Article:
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Metro-North president steps down

After a trying year that brought two derailments and other major missteps, Metro-North President Howard Permut announced his resignation as president of Metro-North Railroad on Monday, Metro-North spokeswoman Marjorie Anders said.

Permut will stay until the end of the month to assist with the transition to new leadership, Anders said. Permut was not available for comment Monday night.

Politico reported Monday that the Metropolitan Transportation Authority was expected to name Florida rail official Joseph Giuletti to take Permut's place this week.

Permut's announcement comes after a nightmarish 2013 for the nation's second-largest railroad, including the derailment of one train and collision with a second in Bridgeport on May 17. Seventy-six people were injured in that incident.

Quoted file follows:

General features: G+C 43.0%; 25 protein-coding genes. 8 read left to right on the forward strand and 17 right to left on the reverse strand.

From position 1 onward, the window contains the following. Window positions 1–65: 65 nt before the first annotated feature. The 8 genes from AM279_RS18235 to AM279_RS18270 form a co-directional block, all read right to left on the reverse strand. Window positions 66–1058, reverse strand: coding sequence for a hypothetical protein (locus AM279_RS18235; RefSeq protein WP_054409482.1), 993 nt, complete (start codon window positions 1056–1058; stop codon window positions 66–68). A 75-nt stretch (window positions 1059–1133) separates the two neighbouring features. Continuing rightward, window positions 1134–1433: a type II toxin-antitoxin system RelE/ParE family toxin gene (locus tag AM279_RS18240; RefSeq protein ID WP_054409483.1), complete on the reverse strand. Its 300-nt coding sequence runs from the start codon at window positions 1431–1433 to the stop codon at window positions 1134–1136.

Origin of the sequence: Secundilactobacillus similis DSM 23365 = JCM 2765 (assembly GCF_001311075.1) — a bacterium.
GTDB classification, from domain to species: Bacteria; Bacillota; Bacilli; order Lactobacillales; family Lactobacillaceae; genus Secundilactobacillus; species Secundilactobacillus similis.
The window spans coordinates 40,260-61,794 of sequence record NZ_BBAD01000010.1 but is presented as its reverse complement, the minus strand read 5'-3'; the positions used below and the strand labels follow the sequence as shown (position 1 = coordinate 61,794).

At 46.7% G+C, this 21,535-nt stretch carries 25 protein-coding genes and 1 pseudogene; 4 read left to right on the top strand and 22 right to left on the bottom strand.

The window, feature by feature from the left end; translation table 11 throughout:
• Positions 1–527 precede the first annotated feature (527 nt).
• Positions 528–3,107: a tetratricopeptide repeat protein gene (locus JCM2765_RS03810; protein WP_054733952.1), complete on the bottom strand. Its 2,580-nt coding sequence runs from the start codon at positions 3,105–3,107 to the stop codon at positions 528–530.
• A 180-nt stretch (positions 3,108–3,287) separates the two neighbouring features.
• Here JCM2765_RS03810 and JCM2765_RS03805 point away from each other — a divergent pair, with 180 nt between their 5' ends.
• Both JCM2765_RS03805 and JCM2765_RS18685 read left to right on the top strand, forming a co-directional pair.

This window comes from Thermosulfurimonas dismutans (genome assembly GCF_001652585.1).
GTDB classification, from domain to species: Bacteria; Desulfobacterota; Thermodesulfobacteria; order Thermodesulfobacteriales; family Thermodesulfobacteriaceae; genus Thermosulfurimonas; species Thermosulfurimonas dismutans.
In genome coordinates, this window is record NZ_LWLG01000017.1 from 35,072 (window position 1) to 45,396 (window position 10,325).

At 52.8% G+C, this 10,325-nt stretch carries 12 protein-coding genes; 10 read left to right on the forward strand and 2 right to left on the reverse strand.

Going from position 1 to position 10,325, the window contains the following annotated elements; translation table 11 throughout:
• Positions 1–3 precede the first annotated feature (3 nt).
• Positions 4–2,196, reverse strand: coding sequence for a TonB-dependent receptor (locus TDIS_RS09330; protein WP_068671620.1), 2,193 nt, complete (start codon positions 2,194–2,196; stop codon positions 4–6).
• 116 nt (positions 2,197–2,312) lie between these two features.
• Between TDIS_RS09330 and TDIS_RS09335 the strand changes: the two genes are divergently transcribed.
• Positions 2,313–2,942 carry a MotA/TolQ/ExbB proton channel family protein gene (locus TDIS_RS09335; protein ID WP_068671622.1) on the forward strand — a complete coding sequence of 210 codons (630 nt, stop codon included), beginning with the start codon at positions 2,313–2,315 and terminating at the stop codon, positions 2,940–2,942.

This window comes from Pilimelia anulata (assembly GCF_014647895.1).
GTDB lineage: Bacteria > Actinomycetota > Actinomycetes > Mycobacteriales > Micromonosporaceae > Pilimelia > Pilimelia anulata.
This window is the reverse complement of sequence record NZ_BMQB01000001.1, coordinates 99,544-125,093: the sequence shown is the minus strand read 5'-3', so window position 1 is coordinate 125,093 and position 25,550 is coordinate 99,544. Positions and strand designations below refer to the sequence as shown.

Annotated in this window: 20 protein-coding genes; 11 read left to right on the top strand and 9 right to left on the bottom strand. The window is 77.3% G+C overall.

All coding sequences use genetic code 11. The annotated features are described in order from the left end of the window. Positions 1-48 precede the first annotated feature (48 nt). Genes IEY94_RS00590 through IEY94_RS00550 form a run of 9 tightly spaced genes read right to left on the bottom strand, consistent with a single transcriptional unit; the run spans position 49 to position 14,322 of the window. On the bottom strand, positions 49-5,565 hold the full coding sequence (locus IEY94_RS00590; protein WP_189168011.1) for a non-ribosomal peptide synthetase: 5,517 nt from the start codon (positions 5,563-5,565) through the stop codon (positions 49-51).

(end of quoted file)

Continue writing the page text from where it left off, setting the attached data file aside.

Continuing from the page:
Two weeks later, a veteran foreman for the railroad was struck and killed in West Haven by a train traveling 70 mph, when a rookie rail control operator mistakenly opened a section of track that was supposed to have been closed for maintenance work.

In late September, railroad service was crippled for 13 days after a feeder cable in New York failed without a backup source of power, severely limiting service until Oct. 8.

After a derailment in the Bronx, N.Y., on Dec. 1 killed four people, the Federal Railroad Administration began an in-depth investigation of Metro-North's operations and safety practices, and issued new directives to ensure that engineers operate trains at safe speeds.

Former Connecticut Rail Commuter Council Chairman Jim Cameron said Permut's departure had been somewhat expected, given the difficulties of 2013.

"It is not surprising that Mr. Permut is stepping down as president of Metro-North," Cameron said, "especially after the past year of deadly accidents and operational issues at the railroad."

Martin B. Cassidy

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